The display case incorporates a special layer of opaque black glass (which protects the document from 97% of visible light) but, at the press of a button, it can quickly become translucent as the document is illuminated. The whole system runs on a timer, controlling the length of time the document is visible and records the total exposure over an entire loan period. This will help LAC to monitor the amount of light exposure the Act receives over the course of its life.

This project enhances public access to our country’s heritage without compromising the long-term preservation of the Proclamation of the Constitution Act, and ensures that Canadians will be able to see this national treasure, including generations to come.

Visit the Canadian Museum of Human Rights in Winnipeg for this rare opportunity to see the Proclamation of the Constitution Act and other significant documents from LAC’s collections during the museum’s inaugural exhibitions.

Images of the British Commonwealth Air Training Plan now on Flickr 

During the Second World War, the British Commonwealth Air Training Plan (BCATP) mobilized Canadian experts, initiated the building of airfields, conducted research into the development of equipment, and provided valuable training and resources to Commonwealth aviators.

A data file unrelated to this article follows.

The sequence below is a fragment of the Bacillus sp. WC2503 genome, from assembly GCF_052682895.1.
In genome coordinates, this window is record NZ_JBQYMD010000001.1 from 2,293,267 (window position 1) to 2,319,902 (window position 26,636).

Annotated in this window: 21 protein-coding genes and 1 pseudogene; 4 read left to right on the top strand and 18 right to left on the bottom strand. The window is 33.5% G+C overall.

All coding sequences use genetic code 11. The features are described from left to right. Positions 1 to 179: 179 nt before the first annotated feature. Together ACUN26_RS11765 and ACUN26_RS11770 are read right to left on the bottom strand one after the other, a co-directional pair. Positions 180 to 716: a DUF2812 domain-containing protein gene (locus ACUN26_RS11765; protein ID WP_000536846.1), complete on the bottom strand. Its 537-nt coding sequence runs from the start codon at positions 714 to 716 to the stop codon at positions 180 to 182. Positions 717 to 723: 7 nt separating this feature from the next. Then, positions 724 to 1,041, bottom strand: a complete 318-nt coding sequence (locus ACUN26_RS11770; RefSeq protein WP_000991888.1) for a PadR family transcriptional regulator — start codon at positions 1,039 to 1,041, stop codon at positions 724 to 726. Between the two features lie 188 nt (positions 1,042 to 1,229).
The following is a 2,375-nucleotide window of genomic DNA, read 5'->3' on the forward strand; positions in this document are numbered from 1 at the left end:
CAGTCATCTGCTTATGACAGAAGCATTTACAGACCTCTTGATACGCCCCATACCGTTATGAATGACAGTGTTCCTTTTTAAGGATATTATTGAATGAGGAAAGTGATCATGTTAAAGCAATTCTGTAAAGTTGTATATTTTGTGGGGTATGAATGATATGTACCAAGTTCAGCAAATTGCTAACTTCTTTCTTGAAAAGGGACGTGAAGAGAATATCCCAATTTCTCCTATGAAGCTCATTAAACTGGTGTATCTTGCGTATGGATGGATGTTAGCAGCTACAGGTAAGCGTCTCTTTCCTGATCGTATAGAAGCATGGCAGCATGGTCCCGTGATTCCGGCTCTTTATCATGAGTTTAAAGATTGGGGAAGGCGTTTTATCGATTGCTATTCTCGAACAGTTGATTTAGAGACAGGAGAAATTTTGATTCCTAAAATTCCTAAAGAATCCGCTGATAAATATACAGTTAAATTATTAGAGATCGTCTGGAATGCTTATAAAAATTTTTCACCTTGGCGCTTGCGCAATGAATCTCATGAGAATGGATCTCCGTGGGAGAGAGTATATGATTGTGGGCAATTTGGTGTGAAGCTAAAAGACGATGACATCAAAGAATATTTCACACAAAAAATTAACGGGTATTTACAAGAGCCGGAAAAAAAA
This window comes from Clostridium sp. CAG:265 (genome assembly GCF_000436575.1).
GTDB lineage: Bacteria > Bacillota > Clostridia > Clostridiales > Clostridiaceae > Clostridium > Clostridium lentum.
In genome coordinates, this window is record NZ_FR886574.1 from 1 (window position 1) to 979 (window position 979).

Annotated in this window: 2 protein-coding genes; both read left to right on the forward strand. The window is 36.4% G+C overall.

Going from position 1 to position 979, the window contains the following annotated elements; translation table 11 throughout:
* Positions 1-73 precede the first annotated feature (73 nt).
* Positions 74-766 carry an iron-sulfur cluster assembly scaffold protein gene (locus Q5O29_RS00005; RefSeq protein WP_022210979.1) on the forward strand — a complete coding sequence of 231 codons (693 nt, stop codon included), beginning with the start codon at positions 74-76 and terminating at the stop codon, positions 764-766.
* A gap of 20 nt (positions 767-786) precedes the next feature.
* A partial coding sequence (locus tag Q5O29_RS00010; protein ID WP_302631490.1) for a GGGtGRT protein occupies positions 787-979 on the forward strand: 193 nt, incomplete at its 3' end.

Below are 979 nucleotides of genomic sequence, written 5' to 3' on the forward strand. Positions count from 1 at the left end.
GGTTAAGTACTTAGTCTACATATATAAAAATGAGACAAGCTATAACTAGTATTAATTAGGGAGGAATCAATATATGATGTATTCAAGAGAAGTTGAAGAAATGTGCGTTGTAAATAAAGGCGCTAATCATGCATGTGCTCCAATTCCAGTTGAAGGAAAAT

Signed in 1939, the Agreement and Plan lasted from 1940 to 1945. During this time, about 151 schools were established across Canada with over 104,000 men and women serving the ground operations. By the end of the War, the BCATP had produced 131,553 aircrew; including pilots, wireless operators, air gunners, and navigators for the Air Forces of Great Britain, Australia, New Zealand and Canada.

Dora de Pédery-Hunt

“Medals are my favourite form of expression,” Dora de Pédery-Hunt once said. “They are like short poems.” You may not know who Dora de Pédery-Hunt is, but chances are, at one time or another or even now, you have an example of her work in your possession.

Black-and-white photograph of a woman holding a ceramic model of a medal and looking at it intently.

Portrait of Dora de Pédery-Hunt working on a medal (MIKAN 2267060)